Example Projects:

Multiagency Projects

E&S Environmental Chemistry works with federal agencies nationwide. Described below are some example projects that involve collaboration with multiple federal natural resource management agencies which we are either currently working on or have completed in recent years. Please contact us for more information.

Multiagency Critical Loads

The Multiagency Critical Load (CL) pilot project was conducted for the National Park Service, U.S. EPA, and U.S. Forest Service. The goal was to estimate the steady-state CL (and associated exceedance) values for protecting stream resources against biological harm from acidification. The study area was the Blue Ridge, Ridge and Valley, and Central Appalachian ecoregions of Virginia and West Virginia.

One important objective of this research was to develop an alternative approach for estimating base cation weathering (BCw) across the regional landscape. The BCw term is arguably the key term for estimating CL using the Steady State Water Chemistry (SSWC) model (or any other aquatic steady state CL model). We used the dynamic model MAGIC (Model of Acidification of  Groundwater in Catchments) to estimate watershed-specific values of effective BCw. Based on empirical relationships between simulated BCw and key stream chemistry variables and watershed characteristics, we extrapolated simulated BCw and other spatial variables to the regional population of streams, allowing regional calculation of CL and CL exceedance using SSWC.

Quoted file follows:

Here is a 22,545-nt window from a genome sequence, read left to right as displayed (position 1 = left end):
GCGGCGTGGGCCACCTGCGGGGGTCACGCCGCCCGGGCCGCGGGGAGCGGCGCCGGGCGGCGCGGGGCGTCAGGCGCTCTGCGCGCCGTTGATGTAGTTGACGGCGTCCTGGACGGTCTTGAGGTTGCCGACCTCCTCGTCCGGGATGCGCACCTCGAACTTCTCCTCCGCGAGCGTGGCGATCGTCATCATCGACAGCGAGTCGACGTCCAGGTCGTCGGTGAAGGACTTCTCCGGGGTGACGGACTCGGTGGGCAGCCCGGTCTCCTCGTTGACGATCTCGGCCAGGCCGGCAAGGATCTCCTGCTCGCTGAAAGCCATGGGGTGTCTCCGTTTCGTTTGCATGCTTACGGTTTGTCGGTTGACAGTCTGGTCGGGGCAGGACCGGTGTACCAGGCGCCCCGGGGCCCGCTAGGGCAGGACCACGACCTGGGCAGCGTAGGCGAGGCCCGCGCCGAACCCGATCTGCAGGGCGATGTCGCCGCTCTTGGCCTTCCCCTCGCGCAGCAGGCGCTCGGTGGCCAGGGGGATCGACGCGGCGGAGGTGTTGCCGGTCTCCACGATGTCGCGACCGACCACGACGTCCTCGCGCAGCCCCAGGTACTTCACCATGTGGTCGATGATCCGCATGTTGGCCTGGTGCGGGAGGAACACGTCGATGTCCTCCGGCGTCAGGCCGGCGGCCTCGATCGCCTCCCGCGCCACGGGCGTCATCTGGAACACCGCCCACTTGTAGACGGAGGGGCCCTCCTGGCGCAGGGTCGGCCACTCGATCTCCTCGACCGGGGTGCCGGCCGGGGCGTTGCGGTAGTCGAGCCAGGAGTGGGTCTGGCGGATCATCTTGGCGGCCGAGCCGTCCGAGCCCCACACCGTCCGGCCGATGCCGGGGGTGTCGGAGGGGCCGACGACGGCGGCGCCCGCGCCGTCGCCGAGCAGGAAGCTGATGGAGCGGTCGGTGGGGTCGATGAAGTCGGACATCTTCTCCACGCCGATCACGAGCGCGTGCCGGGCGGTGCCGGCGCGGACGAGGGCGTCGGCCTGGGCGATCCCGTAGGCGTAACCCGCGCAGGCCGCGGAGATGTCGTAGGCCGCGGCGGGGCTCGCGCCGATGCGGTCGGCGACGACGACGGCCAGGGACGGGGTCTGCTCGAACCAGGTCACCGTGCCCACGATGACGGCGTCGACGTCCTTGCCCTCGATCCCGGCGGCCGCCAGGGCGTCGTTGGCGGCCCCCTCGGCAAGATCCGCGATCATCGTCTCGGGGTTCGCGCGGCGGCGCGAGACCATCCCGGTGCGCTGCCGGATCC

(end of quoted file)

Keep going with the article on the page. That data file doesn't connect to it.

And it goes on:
This report is available for downloading here.

Appalachian Trail Project

E&S Environmental Chemistry is working as a collaborator on the Appalachian Trail MEGA-Transect Atmospheric Deposition Effects Study. This ongoing work is being conducted for the National Park Service under direction of the U.S. Geological Survey. E&S's role in the project involves compiling various spatial databases to assist in sampling site selection, developing a geological sensitivity classification system, extrapolating site-specific results to the broader landscape within the Appalachian Trail corridor, and synthesizing and integrating of project findings.

This project is ongoing. Results are not yet available.